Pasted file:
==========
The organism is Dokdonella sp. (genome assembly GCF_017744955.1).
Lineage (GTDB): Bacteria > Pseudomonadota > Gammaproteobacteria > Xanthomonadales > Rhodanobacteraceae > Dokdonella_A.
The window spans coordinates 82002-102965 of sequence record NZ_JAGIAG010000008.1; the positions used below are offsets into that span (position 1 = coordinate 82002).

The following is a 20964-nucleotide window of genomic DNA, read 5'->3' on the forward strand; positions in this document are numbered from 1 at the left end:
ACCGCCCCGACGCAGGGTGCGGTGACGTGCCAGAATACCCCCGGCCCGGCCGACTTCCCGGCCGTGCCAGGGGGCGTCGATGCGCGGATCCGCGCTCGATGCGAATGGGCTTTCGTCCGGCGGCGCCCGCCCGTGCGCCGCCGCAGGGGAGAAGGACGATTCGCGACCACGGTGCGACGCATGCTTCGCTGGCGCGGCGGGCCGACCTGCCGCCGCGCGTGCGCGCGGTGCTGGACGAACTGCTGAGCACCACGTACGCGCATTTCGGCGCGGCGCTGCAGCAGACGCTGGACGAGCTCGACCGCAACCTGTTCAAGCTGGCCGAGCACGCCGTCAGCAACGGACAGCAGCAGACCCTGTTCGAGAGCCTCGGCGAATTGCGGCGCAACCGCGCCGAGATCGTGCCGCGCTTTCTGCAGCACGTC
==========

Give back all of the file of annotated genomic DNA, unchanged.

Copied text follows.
The organism is Dokdonella sp. (genome assembly GCF_017744955.1).
Lineage (GTDB): Bacteria > Pseudomonadota > Gammaproteobacteria > Xanthomonadales > Rhodanobacteraceae > Dokdonella_A.
The window spans coordinates 82002-102965 of sequence record NZ_JAGIAG010000008.1; the positions used below are offsets into that span (position 1 = coordinate 82002).

The following is a 20964-nucleotide window of genomic DNA, read 5'->3' on the forward strand; positions in this document are numbered from 1 at the left end:
ACCGCCCCGACGCAGGGTGCGGTGACGTGCCAGAATACCCCCGGCCCGGCCGACTTCCCGGCCGTGCCAGGGGGCGTCGATGCGCGGATCCGCGCTCGATGCGAATGGGCTTTCGTCCGGCGGCGCCCGCCCGTGCGCCGCCGCAGGGGAGAAGGACGATTCGCGACCACGGTGCGACGCATGCTTCGCTGGCGCGGCGGGCCGACCTGCCGCCGCGCGTGCGCGCGGTGCTGGACGAACTGCTGAGCACCACGTACGCGCATTTCGGCGCGGCGCTGCAGCAGACGCTGGACGAGCTCGACCGCAACCTGTTCAAGCTGGCCGAGCACGCCGTCAGCAACGGACAGCAGCAGACCCTGTTCGAGAGCCTCGGCGAATTGCGGCGCAACCGCGCCGAGATCGTGCCGCGCTTTCTGCAGCACGTC